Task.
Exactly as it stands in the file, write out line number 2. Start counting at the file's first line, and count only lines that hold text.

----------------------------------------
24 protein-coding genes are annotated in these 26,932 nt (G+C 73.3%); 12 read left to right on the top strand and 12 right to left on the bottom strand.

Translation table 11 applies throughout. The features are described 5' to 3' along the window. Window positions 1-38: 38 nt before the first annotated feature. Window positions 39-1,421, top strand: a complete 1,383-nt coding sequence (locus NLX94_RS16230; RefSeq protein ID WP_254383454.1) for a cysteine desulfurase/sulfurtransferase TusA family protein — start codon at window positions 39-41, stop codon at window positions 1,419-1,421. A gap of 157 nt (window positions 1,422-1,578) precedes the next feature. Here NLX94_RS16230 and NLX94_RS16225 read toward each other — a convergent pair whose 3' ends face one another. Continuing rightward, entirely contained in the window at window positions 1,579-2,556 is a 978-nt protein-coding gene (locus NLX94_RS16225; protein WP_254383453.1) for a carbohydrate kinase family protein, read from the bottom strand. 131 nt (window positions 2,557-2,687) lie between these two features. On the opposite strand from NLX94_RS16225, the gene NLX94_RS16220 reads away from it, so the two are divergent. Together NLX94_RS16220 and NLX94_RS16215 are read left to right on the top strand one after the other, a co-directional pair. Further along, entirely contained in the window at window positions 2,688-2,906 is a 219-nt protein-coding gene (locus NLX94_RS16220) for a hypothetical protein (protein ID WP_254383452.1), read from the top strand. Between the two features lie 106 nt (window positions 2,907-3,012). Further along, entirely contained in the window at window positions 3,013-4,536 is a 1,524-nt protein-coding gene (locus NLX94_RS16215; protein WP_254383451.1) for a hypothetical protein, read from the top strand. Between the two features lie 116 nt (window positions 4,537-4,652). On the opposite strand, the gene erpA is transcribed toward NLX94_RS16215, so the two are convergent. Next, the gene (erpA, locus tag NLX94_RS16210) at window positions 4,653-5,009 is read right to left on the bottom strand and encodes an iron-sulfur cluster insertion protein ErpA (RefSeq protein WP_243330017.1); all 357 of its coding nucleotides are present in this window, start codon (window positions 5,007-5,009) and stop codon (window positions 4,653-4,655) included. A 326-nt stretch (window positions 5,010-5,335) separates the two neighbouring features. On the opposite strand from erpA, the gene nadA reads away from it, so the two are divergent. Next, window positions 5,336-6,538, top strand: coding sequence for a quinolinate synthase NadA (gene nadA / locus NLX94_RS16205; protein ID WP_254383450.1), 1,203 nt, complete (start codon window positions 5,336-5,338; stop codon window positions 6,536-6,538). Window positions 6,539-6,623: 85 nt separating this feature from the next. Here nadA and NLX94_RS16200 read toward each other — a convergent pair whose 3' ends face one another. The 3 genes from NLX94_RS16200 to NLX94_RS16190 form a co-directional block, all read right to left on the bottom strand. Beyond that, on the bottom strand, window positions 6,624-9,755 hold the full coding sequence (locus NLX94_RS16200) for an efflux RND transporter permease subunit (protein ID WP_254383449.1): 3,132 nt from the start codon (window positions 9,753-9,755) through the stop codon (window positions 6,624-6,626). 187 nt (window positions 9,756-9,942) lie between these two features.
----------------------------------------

Translation table 11 applies throughout. The features are described 5' to 3' along the window. Window positions 1-38: 38 nt before the first annotated feature. Window positions 39-1,421, top strand: a complete 1,383-nt coding sequence (locus NLX94_RS16230; RefSeq protein ID WP_254383454.1) for a cysteine desulfurase/sulfurtransferase TusA family protein — start codon at window positions 39-41, stop codon at window positions 1,419-1,421. A gap of 157 nt (window positions 1,422-1,578) precedes the next feature. Here NLX94_RS16230 and NLX94_RS16225 read toward each other — a convergent pair whose 3' ends face one another. Continuing rightward, entirely contained in the window at window positions 1,579-2,556 is a 978-nt protein-coding gene (locus NLX94_RS16225; protein WP_254383453.1) for a carbohydrate kinase family protein, read from the bottom strand. 131 nt (window positions 2,557-2,687) lie between these two features. On the opposite strand from NLX94_RS16225, the gene NLX94_RS16220 reads away from it, so the two are divergent. Together NLX94_RS16220 and NLX94_RS16215 are read left to right on the top strand one after the other, a co-directional pair. Further along, entirely contained in the window at window positions 2,688-2,906 is a 219-nt protein-coding gene (locus NLX94_RS16220) for a hypothetical protein (protein ID WP_254383452.1), read from the top strand. Between the two features lie 106 nt (window positions 2,907-3,012). Further along, entirely contained in the window at window positions 3,013-4,536 is a 1,524-nt protein-coding gene (locus NLX94_RS16215; protein WP_254383451.1) for a hypothetical protein, read from the top strand. Between the two features lie 116 nt (window positions 4,537-4,652). On the opposite strand, the gene erpA is transcribed toward NLX94_RS16215, so the two are convergent. Next, the gene (erpA, locus tag NLX94_RS16210) at window positions 4,653-5,009 is read right to left on the bottom strand and encodes an iron-sulfur cluster insertion protein ErpA (RefSeq protein WP_243330017.1); all 357 of its coding nucleotides are present in this window, start codon (window positions 5,007-5,009) and stop codon (window positions 4,653-4,655) included. A 326-nt stretch (window positions 5,010-5,335) separates the two neighbouring features. On the opposite strand from erpA, the gene nadA reads away from it, so the two are divergent. Next, window positions 5,336-6,538, top strand: coding sequence for a quinolinate synthase NadA (gene nadA / locus NLX94_RS16205; protein ID WP_254383450.1), 1,203 nt, complete (start codon window positions 5,336-5,338; stop codon window positions 6,536-6,538). Window positions 6,539-6,623: 85 nt separating this feature from the next. Here nadA and NLX94_RS16200 read toward each other — a convergent pair whose 3' ends face one another. The 3 genes from NLX94_RS16200 to NLX94_RS16190 form a co-directional block, all read right to left on the bottom strand. Beyond that, on the bottom strand, window positions 6,624-9,755 hold the full coding sequence (locus NLX94_RS16200) for an efflux RND transporter permease subunit (protein ID WP_254383449.1): 3,132 nt from the start codon (window positions 9,753-9,755) through the stop codon (window positions 6,624-6,626). 187 nt (window positions 9,756-9,942) lie between these two features.